Bank of England base rate hike – what are the implications?

Bank of England base rate hike – what are the implications? 23 March 2023

The Bank of England has today hiked the base rate by 25 bps to 4.25%, following increases of 25 bps from the US Federal Reserve yesterday and 50 bps by the ECB last week. The major central banks are making clear their determination to bring unacceptably high inflation under control and signalling they will not be side-tracked by recent bank failures. This suggests policymakers feel confident the bank runs are specific to the institutions involved, and the great majority of banks are strong enough to withstand higher rates. Hopefully, this will help calm nerves in the global financial markets and the wider economy.

Yesterday’s unexpected rise in UK inflation from 10.1% in January to 10.4% in February, including core inflation increasing from 5.8% to 6.2%, effectively made a hike from Threadneedle Street a near certainty today. We do expect rates to go higher still – perhaps to 4.5% – due to the risk that inflation, by remaining high for such a long time, could spark a wage-price spiral. The Bank will be anxious to avoid that possibility, which could prove difficult and painful to reverse.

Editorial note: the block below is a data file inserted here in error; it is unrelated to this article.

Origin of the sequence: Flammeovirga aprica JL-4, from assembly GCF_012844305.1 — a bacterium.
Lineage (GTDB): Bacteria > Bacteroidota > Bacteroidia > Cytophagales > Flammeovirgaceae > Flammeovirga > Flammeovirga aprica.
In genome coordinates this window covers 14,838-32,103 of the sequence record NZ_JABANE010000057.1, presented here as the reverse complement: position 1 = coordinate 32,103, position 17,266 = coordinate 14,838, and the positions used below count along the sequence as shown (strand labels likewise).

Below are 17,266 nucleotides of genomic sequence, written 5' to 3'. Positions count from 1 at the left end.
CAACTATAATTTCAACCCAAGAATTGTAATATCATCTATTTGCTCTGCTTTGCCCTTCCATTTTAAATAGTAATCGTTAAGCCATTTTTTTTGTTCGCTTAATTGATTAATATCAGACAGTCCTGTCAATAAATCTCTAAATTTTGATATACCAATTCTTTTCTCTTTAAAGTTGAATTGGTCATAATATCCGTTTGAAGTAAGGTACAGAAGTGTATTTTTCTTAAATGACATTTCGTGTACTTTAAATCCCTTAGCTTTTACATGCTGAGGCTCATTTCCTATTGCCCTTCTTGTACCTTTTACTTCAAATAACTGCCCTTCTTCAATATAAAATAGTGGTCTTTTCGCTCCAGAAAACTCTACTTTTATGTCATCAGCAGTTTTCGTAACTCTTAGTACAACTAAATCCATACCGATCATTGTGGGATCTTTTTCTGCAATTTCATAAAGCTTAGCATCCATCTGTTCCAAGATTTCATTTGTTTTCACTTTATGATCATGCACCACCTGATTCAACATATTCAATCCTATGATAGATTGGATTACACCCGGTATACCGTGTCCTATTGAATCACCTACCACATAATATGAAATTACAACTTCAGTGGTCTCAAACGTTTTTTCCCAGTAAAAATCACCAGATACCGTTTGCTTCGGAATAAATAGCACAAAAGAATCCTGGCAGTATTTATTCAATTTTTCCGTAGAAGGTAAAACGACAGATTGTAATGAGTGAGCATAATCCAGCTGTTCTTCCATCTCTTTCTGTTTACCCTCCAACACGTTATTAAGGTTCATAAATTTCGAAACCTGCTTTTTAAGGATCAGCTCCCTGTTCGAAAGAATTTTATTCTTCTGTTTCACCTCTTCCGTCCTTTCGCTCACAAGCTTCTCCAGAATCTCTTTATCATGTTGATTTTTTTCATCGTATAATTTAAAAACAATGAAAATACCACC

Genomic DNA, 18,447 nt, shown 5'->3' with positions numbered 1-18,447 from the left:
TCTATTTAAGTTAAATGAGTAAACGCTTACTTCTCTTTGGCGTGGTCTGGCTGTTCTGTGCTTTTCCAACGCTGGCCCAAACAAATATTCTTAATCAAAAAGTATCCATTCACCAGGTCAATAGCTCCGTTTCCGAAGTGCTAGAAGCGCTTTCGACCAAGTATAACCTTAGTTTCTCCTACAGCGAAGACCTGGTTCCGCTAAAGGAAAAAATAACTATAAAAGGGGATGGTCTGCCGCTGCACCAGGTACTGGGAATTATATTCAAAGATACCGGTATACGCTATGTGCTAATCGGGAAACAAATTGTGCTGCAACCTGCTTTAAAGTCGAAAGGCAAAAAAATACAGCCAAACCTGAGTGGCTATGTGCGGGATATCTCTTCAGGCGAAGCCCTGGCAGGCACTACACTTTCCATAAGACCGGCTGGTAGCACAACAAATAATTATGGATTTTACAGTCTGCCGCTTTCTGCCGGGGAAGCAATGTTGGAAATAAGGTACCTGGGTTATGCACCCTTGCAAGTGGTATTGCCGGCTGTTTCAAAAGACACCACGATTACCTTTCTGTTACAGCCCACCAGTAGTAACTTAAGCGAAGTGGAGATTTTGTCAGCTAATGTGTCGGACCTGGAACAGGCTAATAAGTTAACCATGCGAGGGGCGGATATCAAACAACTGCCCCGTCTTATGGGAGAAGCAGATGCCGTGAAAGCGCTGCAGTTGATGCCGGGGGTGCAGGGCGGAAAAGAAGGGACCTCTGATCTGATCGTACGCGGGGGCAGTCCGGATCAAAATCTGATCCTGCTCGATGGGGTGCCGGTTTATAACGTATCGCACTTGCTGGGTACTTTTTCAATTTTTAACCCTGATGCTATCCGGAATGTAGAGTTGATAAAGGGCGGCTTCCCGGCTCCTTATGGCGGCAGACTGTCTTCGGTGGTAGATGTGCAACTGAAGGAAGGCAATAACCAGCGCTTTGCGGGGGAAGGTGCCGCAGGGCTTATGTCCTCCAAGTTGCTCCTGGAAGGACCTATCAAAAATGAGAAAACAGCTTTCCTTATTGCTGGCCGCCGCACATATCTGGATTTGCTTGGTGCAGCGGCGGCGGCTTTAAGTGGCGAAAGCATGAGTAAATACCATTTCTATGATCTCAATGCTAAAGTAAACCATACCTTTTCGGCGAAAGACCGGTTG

For real estate, a higher base rate and uncertainty in the banking sector means debt will remain harder to obtain and more expensive for the time being. However, it is the hit to sentiment – both for property and financial markets – that will be the main impediment to trading. Just a few weeks ago, many believed we were close to a turning point for the UK property market, where investors would be drawn off the side lines by lower prices. This fresh wave of uncertainty is now likely to encourage a ‘wait-and-see’ attitude in the short-term, moving back the timeline for the property market cycle. However, assuming stability returns to financial markets and interest rates peak before the summer, we remain confident a recovery for real estate investment is likely in the second half of this year.

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